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US May Cut Interest Rates To Ease Economic Crisis

  • VOA News

The United States and Europe are working to coordinate their response to the global financial crisis, but U.S. President George Bush says it will still take time before the economy recovers.

The president spoke about the need for cooperation during a talk on Tuesday to small business owners in the State of Virginia.

He says even though Americans are facing "tough, tough times," the country will eventually emerge from the crisis with a strong economy.

Earlier, Mr. Bush discussed the financial crisis with leaders of Britain, France, and Italy by phone. Finance ministers from the G-7 nations are set to gather in Washington later this week to discuss economic issues.

European Union ministers are also discussing joint responses to the financial crisis. Today they tried to ease the concerns of bank depositors by increasing the size of accounts that are protected by insurance against bank failures.

Meanwhile, the head of the U.S. central bank says the financial crisis is hurting economic growth, and easing the threat of inflation.

Many analysts believe that is a signal that the Federal Reserve may soon try to stimulate the faltering economy by cutting interest rates.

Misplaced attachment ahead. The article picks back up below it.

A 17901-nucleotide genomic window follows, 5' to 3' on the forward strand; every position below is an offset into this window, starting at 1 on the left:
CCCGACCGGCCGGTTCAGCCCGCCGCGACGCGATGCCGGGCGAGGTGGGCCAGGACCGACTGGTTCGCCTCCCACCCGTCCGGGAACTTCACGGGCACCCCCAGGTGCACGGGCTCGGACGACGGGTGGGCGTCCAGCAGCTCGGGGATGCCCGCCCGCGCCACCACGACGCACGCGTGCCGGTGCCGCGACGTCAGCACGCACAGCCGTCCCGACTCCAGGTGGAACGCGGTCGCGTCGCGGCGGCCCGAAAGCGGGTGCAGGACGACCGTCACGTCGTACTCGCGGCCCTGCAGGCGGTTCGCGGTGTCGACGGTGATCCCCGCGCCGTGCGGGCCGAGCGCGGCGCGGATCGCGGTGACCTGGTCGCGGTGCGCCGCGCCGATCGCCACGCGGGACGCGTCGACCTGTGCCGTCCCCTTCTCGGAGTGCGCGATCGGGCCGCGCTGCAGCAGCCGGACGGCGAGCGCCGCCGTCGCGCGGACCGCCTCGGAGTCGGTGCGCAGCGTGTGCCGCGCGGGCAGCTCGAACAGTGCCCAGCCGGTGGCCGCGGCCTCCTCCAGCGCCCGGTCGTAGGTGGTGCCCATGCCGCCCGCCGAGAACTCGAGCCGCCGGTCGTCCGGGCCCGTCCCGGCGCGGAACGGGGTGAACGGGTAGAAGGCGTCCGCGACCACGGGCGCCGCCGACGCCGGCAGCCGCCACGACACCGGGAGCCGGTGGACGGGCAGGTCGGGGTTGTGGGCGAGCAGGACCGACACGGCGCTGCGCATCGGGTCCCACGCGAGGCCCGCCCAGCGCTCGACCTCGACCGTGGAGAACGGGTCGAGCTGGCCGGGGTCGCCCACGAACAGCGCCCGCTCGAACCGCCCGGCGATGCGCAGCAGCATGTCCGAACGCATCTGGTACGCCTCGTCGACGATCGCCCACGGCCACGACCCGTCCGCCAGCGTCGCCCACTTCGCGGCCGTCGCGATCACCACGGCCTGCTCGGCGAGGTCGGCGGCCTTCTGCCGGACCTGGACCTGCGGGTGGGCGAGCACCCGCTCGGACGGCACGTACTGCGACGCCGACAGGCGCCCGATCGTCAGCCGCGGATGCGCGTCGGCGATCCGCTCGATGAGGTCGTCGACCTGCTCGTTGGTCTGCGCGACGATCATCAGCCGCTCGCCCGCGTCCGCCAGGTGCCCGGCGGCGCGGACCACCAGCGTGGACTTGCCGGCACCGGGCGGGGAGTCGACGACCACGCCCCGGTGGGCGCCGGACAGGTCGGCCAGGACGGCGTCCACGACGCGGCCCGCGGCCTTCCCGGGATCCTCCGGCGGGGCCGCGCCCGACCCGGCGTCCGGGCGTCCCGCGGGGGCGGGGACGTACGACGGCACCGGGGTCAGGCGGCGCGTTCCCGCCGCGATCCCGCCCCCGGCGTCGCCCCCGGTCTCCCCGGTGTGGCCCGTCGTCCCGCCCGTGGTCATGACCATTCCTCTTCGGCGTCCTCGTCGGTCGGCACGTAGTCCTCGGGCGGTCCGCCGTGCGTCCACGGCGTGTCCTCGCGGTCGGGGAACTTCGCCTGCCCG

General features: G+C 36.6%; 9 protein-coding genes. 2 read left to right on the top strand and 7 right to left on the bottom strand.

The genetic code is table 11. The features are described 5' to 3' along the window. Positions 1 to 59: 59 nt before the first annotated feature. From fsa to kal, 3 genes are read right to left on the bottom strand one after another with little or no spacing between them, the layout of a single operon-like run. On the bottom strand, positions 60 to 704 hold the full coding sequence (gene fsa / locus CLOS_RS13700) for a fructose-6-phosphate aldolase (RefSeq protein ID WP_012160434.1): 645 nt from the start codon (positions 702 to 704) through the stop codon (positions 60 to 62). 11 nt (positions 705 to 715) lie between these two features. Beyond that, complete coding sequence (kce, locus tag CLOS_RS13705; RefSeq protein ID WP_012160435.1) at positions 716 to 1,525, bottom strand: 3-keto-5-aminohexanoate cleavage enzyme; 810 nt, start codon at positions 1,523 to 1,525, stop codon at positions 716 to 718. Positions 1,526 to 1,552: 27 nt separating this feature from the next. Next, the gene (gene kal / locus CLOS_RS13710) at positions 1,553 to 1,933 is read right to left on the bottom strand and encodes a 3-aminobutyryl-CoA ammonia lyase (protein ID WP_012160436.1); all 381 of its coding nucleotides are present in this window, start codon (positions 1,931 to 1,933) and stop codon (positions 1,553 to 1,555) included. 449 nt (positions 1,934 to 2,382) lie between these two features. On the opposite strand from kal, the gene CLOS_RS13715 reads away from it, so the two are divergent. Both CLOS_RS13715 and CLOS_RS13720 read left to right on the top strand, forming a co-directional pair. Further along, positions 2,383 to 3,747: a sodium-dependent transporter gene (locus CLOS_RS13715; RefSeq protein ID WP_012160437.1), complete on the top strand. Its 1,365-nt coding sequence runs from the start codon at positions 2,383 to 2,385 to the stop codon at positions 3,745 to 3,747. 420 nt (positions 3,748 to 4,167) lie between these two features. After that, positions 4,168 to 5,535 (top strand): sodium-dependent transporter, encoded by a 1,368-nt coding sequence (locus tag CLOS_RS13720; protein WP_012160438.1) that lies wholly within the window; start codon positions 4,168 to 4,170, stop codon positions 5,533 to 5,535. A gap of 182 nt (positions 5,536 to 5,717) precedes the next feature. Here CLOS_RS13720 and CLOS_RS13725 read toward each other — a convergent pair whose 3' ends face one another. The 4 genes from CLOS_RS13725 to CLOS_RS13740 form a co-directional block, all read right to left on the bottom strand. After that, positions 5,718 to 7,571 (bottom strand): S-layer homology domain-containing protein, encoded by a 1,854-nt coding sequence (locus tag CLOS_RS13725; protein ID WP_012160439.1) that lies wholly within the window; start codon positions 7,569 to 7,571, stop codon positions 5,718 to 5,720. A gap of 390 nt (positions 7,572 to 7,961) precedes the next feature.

The Fed is also taking other steps to restore the short-term credit that is crucial to the financial health of many companies. The Fed is making short term loans by purchasing what is called "commercial paper." These short-term loans usually come from pools of investment money, but the price of these loans has been soaring recently.

A rescue plan for U.S. financial institutions was approved on Friday, and President Bush said investors need to give the 700-billion-dollar effort time to work.

Global stock markets posted mixed results on Tuesday after Monday's major losses.

On Monday, the best-known U.S. stock index (the Dow Jones Industrial Average) closed below the 10-thousand mark for the first time in four years. Major U.S. indexes gained early Tuesday, but were sharply lower in later trading.

European stock markets were mixed at the close of Tuesday's trading, while a key stock index in Japan finished the day down three percent.

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